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Environmental groups present petition to National Park Service for river clean-up

Wednesday, December 14, 2011 | 5:09 p.m. CST

COLUMBIA — Environmental advocates and organizations gathered together for a news conference Wednesday at the Alpine Shop to begin an effort to clean up the Ozark National Scenic Riverways. 

Thirteen environmental organizations, including the Missouri Parks Association, the Sierra Club and Environment Missouri, collected almost 5,000 signatures for a petition to end environmentally harmful practices. Signature collection began this summer.

A coalition of environmental organizations sent a petition to the National Park Service on Wednesday to ask for management reforms to the Ozark National Scenic Riverways, Missouri's largest national park.

The petition asks the National Park Service to address the rivers' maintenance and management issues in the General Management Plan, a plan for the management of the Ozark National Scenic Riverways that will be updated this year.

The plan will be in effect for the next 20 to 25 years, Ozark National Scenic Riverways public information officer Faye Walmsley said. The existing plan has been in use since 1984. 

The plan will be available to the public by early spring, Walmsley said. It will incorporate four alternatives for addressing management issues brought up by the petition signers. Members of the public can comment on the plans and discuss which one they prefer. 

The riverways, made up of the Current River and its tributary, Jack's Fork, was named one of the nation's top 10 most endangered rivers in 2011 by American Rivers, a non-profit organization that works to preserve rivers and streams.

Together, the Current River and the Jacks Fork are 134 miles long and attract 1.3 million visitors annually. They were the first federally protected rivers in the U.S., Missouri Parks Association President Susan Flader said.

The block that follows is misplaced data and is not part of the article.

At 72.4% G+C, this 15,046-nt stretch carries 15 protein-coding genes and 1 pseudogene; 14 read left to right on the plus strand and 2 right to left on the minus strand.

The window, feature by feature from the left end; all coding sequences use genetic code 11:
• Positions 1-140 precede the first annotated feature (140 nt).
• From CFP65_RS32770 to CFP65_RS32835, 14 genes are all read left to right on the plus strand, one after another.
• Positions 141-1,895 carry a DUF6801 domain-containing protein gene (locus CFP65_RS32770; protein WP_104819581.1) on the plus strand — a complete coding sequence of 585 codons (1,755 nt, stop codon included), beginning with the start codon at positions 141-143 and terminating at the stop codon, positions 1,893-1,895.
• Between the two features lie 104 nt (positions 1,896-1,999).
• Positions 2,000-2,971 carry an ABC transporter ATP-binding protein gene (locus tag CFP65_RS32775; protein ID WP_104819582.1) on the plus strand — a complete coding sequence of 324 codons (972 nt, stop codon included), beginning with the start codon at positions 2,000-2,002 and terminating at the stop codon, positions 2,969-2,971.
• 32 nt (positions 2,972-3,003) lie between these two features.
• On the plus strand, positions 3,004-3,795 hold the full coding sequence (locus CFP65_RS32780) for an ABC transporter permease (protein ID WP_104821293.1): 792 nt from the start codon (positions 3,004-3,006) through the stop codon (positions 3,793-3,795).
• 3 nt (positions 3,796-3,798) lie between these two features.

American Rivers cited over-development, the addition of new roads and vehicles and overcrowding as the reasons for endangerment on its website. The large number of horses in the area caused pollution and the destruction of vegetation.

"(The petition) unifies thousands of citizens across the state of Missouri and across the nation and lets them know it's time to step up," Tim Mathys, an advocate for Environment Missouri, said at the conference. 

"We're hoping we can get a lot of people from all over the state and country to write comments on the plan," Flader said before the meeting. "I think that there will be a lot of support."

After the news conference at the Alpine Shop, some supporters walked copies of the petition to the Columbia offices of Sens. Claire McCaskill and Roy Blunt to be passed on to the National Park Service. 

However, some people oppose the efforts of the environmental groups. Angel Kruzen, of the Sierra Club, owns a farm on the river. She said she knows of locals who 've removed barriers set up to keep people off of the illegal and environmentally harmful roadways.

In 2007, there were 136 of these illegal and multiplying roadways. Flader said she believes there are many more that have gone unreported. 

Kruzen has also noticed that the rivers suffer from heavy pollution from horse manure. Her organization did a study which found more than 800 miles of horse trails around the rivers. 

The coalition hopes that the National Park Service will solve these issues and improve its management of the Ozark National Scenic Riverways and the rivers that bring visitors and beauty to Missouri. 

"We have a once in a lifetime opportunity to set a new course for the rivers," Mathys said. 


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